It’s a good time to think about endings. And endings can be eerie, restless things. So here in the twilight zone between holiday cheer and New Year’s resolutions, I find myself thinking about a figure that’s typically defined by endings, but, in 2018, was more about what comes back: the Final Girl. She’s the last one standing at the end of a slasher film, the one who survives horrific violence and lives to tell her tale. In 1978, John Carpenter’s Halloween introduced us to an iconic Final Girl: Laurie Strode, a teenage babysitter caught up in Michael Myers’ killing spree. This year, a new film in the Halloween franchise picked up her story forty years later, when Laurie is grown up, greying, and vigilant as hell.
The new Halloween was about the afterlife of violence, about the choices we make to survive unspeakable horror. And when I saw it in theatres in mid October, I found myself thinking about another woman who, just a few weeks before, had publicly testified about a decades-old trauma. In late September of this year, psychology professor Christine Blasey Ford appeared before the U.S. Senate Judiciary Committee to tell us what happened to her in 1982. Just a few months before that, Australian comic Hannah Gadsby, too, told us about old scars and their psychic cost. On the verge of 2019, then, I find myself looking back on the year that was through the lens of my favourite genre.
What did horror illuminate about 2018? What did a genre that’s always been preoccupied with sexual politics do with #MeToo, #TimesUp, and the Trump Presidency? Horror is having something of a renaissance because of its capacity to expose the violence that underwrites the status quo. On the heels of films like Jennifer Kent’s The Babadook (2014) and Jordan Peele’s Get Out (2017), 2018 saw the release of Ari Aster’s Hereditary, which includes That Scene we can’t get out of our… heads. And there was an intriguing (but also, hmmmm) Netflix adaptation of Shirley Jackson’s The Haunting of Hill House. In one way or another, all these stories are about the creepy-crawly underbelly of the white nuclear family—about who gets cast out, walled in, or possessed in the name of “normal.”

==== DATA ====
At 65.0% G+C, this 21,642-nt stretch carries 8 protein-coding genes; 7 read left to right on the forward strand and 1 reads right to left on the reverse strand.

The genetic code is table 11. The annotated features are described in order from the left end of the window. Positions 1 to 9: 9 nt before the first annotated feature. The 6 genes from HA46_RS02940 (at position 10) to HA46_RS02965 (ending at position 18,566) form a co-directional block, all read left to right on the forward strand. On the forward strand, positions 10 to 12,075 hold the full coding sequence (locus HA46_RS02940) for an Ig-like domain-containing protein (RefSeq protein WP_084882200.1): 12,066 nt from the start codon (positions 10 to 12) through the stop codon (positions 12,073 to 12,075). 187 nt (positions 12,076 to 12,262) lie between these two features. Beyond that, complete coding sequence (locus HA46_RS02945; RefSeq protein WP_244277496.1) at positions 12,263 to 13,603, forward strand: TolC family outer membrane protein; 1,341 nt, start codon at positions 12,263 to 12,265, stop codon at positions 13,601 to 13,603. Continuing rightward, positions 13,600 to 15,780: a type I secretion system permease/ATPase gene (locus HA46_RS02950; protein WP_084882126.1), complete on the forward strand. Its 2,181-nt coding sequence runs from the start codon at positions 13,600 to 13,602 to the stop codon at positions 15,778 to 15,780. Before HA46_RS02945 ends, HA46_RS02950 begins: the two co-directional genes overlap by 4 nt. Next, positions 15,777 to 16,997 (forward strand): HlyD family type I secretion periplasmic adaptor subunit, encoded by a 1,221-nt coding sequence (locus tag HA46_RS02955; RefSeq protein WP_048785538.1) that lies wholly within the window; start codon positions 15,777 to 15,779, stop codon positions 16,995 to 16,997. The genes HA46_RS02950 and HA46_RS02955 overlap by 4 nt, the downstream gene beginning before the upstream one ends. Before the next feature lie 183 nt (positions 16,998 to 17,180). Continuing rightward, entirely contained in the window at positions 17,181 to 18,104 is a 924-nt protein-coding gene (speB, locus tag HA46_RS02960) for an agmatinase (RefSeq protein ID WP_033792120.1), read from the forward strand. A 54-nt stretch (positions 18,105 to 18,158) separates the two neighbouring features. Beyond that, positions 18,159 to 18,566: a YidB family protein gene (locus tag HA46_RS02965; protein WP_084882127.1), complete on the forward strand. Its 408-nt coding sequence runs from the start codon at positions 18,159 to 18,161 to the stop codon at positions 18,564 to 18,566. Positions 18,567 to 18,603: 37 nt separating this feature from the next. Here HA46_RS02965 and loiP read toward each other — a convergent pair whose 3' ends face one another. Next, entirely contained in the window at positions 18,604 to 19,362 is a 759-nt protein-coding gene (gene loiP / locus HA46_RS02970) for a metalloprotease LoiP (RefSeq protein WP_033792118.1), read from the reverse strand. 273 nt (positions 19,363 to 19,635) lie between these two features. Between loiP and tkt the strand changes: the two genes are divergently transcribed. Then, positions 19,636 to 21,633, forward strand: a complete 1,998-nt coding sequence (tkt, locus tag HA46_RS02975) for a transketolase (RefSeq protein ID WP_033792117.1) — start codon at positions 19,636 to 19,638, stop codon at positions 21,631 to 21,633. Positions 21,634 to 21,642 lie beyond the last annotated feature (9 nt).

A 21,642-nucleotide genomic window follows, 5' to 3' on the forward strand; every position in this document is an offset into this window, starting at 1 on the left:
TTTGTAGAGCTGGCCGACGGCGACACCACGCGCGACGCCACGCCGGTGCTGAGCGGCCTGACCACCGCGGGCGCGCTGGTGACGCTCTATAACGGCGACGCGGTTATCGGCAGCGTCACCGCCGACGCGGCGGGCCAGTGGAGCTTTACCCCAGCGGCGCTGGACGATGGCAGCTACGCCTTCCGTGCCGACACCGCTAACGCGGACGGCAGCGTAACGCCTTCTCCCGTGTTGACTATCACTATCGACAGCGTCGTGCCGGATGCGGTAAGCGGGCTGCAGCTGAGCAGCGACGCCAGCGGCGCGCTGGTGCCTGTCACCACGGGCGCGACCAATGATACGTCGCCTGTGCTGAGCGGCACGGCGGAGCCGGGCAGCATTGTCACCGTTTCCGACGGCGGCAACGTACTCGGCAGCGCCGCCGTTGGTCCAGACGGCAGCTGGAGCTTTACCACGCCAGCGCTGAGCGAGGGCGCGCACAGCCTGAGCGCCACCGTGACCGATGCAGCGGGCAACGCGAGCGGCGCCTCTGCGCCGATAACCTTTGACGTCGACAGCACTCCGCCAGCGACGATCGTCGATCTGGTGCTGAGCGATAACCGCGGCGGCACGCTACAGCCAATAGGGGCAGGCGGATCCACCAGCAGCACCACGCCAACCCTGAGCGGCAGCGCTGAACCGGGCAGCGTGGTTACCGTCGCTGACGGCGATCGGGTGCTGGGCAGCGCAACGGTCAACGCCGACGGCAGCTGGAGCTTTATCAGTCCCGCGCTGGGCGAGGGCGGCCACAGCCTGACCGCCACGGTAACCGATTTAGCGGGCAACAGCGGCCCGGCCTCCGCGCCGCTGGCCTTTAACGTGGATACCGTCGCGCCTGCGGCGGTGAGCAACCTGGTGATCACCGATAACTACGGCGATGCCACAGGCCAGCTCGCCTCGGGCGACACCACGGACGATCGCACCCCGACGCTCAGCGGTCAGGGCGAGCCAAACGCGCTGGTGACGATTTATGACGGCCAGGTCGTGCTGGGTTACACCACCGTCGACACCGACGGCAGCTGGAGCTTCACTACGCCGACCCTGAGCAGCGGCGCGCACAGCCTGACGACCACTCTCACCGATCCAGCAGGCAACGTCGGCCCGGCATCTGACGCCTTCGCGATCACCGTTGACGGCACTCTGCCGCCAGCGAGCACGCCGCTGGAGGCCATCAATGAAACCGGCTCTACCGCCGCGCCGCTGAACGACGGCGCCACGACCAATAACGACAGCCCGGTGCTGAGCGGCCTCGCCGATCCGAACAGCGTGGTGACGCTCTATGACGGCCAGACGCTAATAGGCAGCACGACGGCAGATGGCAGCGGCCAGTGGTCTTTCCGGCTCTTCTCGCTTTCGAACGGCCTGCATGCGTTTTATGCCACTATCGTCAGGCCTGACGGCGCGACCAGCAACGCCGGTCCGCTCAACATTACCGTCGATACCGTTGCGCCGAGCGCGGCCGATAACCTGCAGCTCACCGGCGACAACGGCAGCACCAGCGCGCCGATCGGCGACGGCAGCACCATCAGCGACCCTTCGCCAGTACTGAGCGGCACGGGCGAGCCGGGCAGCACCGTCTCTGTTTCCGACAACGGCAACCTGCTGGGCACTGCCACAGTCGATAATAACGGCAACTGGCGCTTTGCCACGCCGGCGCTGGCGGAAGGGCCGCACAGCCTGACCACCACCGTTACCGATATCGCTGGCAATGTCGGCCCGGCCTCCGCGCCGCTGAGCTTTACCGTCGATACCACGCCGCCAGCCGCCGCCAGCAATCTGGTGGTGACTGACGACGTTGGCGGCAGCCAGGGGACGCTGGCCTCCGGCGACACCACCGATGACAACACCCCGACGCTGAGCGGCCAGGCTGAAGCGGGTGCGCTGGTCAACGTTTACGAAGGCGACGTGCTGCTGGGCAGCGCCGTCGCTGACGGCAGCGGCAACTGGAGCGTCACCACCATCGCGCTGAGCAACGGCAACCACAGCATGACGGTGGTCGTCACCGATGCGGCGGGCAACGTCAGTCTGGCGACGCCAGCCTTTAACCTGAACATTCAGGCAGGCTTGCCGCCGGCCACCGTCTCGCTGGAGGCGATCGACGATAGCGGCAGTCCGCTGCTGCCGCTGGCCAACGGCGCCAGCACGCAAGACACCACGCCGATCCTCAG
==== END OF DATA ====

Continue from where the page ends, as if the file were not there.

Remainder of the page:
The new Halloween had something to say about this, too. Its depiction of an aging Final Girl breathed new life into a trope that’s always had serious feminist potential. Because the Final Girl exposes the unsafeness of family and community—their complicity, even, in the monster’s terrorizing of their young. Parents disbelieve. Cops and doctors patronize. Neighbours look the other way. So the Final Girl doesn’t just live with the trauma of what happened. She also lives with the knowledge that her so-called protectors were part of the problem. A slasher film with a hardened survivor at its centre made explicit what was there all along: beyond the film’s final frame, beyond that moment when she’s supposedly, finally, safe, the Final Girl grows up. And in the aftermath of all the carnage, she might just look around and notice that being a “good girl” didn’t protect her—that she survived in spite of those for whom she was busy being good.
Beyond the film’s final frame, beyond that moment when she’s supposedly, finally, safe, the Final Girl grows up.
So Laurie Strode’s greying hair signals more than the passage of time—the forty years since a man-shaped nightmare lunged out of the dark. She isn’t just older but wiser. On Halloween night in 1978, Laurie learned that what Carole Pateman called the “sexual contract” is a raw deal. It’s the contract that structures patriarchal power: white women exchange obedience—to their fathers, then their husbands—in exchange for provision and protection. And the story that goes along with this contract is that “good girls” are rewarded with all the security a family and family home supposedly offer.